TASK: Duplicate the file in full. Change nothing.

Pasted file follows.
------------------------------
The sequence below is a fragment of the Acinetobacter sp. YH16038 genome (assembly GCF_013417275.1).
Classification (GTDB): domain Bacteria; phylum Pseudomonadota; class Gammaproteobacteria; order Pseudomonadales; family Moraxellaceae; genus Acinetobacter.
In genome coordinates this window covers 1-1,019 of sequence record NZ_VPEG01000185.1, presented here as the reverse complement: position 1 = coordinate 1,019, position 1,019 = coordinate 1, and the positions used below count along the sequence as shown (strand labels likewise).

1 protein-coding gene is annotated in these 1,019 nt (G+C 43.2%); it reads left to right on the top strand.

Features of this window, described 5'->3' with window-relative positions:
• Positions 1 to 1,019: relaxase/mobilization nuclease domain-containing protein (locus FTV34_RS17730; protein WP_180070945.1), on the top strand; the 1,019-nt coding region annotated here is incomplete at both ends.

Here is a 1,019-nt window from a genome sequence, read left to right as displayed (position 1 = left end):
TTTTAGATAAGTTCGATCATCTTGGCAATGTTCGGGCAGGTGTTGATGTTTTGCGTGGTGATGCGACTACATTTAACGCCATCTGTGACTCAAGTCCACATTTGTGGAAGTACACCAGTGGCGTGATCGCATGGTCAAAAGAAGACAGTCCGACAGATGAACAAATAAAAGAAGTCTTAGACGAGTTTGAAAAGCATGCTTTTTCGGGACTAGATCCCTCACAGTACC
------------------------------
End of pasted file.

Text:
The sequence below is a fragment of the Acinetobacter sp. YH16038 genome (assembly GCF_013417275.1).
Classification (GTDB): domain Bacteria; phylum Pseudomonadota; class Gammaproteobacteria; order Pseudomonadales; family Moraxellaceae; genus Acinetobacter.
In genome coordinates this window covers 1-1,019 of sequence record NZ_VPEG01000185.1, presented here as the reverse complement: position 1 = coordinate 1,019, position 1,019 = coordinate 1, and the positions used below count along the sequence as shown (strand labels likewise).

1 protein-coding gene is annotated in these 1,019 nt (G+C 43.2%); it reads left to right on the top strand.

Features of this window, described 5'->3' with window-relative positions:
• Positions 1 to 1,019: relaxase/mobilization nuclease domain-containing protein (locus FTV34_RS17730; protein WP_180070945.1), on the top strand; the 1,019-nt coding region annotated here is incomplete at both ends.

Here is a 1,019-nt window from a genome sequence, read left to right as displayed (position 1 = left end):
TTTTAGATAAGTTCGATCATCTTGGCAATGTTCGGGCAGGTGTTGATGTTTTGCGTGGTGATGCGACTACATTTAACGCCATCTGTGACTCAAGTCCACATTTGTGGAAGTACACCAGTGGCGTGATCGCATGGTCAAAAGAAGACAGTCCGACAGATGAACAAATAAAAGAAGTCTTAGACGAGTTTGAAAAGCATGCTTTTTCGGGACTAGATCCCTCACAGTACC